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An incubation study of temperature sensitivity of greenhouse gas fluxes in three land-cover types near Sydney, Australia

Li, Jinquan, Nie, Ming, Pendall, Elise
The Science of the total environment 2019 v.688 pp. 324-332
carbon, carbon dioxide, carbon sinks, climate, forest soils, forests, global warming, global warming potential, grasslands, greenhouse gas emissions, greenhouse gases, laboratory experimentation, land cover, methane, models, nitrogen cycle, nitrous oxide, soil depth, surface temperature, uncertainty, upland soils, water holding capacity, wetland soils, wetlands, Australia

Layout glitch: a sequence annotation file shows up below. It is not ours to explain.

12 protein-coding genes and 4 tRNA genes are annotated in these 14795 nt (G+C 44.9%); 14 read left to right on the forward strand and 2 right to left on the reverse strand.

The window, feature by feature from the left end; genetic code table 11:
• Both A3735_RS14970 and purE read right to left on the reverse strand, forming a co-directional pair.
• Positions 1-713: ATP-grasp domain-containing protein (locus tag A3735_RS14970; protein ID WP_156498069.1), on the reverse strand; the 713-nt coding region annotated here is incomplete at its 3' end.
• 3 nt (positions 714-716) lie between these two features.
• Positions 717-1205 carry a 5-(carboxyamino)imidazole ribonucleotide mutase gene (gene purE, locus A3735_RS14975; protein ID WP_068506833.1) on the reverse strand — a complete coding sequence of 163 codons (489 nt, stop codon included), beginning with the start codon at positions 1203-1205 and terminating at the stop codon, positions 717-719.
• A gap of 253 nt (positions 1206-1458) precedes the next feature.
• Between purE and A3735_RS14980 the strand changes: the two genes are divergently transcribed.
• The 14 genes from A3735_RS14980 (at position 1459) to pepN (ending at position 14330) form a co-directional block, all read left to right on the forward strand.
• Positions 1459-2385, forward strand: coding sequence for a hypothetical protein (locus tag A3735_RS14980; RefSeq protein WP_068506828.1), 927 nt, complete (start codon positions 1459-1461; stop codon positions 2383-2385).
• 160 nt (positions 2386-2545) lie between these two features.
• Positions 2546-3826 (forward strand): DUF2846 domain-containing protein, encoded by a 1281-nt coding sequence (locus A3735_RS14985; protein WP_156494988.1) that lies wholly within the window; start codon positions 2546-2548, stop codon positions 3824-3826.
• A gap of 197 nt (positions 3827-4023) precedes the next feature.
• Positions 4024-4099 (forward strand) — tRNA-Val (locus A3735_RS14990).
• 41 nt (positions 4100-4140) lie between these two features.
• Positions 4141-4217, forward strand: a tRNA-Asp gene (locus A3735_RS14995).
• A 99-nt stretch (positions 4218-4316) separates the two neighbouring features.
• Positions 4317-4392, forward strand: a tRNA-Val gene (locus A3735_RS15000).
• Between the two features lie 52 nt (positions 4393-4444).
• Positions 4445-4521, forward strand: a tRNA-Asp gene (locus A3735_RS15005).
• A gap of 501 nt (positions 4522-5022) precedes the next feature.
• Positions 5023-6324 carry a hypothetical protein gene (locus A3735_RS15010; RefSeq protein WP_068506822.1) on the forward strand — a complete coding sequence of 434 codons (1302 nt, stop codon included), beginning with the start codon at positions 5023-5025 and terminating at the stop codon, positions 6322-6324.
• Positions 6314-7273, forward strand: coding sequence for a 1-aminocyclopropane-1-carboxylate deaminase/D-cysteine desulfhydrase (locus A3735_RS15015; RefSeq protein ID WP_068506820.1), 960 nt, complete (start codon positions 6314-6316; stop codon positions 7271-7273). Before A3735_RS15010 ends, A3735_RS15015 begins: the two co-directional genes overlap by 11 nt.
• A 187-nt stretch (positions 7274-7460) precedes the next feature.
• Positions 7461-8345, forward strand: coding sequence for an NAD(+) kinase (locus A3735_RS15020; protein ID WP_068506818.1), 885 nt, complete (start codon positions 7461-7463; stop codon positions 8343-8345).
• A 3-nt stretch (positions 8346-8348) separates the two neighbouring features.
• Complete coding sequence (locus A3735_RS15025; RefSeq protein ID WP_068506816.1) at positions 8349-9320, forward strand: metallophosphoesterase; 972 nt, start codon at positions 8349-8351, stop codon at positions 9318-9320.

Greenhouse gas (GHG) fluxes play crucial roles in regulating the Earth surface temperature. However, our understanding of the effect of land-cover and soil depth on the potential GHG fluxes and their temperature sensitivities (Q10) is limited, which consequently increases the uncertainty to predict GHG exchange between soils and the atmosphere. In the present study, we sampled soils with contrasting characteristics from three land-cover types (wetland, grassland, and forest) and soil depths (0–10, 10–20, and 20–30 cm) from the Cumberland Plain near Sydney, Australia, and incubated at optimal (60%) water holding capacity at three temperatures (15, 25, and 35 °C). Overall, GHG fluxes and Q10 values differed significantly among land-cover types and soil depths. CO2 and N2O emissions were highest in wetland followed by grassland and forest soils, and they decreased with soil depth. In contrast, CH4 uptake was highest in grassland followed by forest and wetland soils, and it increased with soil depth. Combining the three major GHGs, the global warming potential in soil from wetland was higher than that from grassland and forest. Moreover, Q10 values of CO2 and N2O emissions were: wetland > grassland > forest, while Q10 value of CH4 uptake showed the opposite pattern. Q10 values of CO2 and N2O emissions and CH4 uptake all increased with soil depth, demonstrating that subsoil has a higher potential for CO2 and N2O emissions and CH4 uptake in a warming climate. While these experiments were conducted under ideally controlled laboratory conditions, results suggest that the large carbon stocks in wetland soils are vulnerable to loss and thus may amplify climate warming; upland soils are crucial CH4 sinks and thus potentially mitigate climate change. In addition, the greater temperature sensitivities of CO2 and N2O emissions and CH4 uptake in subsoil should be accounted for in carbon and nitrogen cycling models.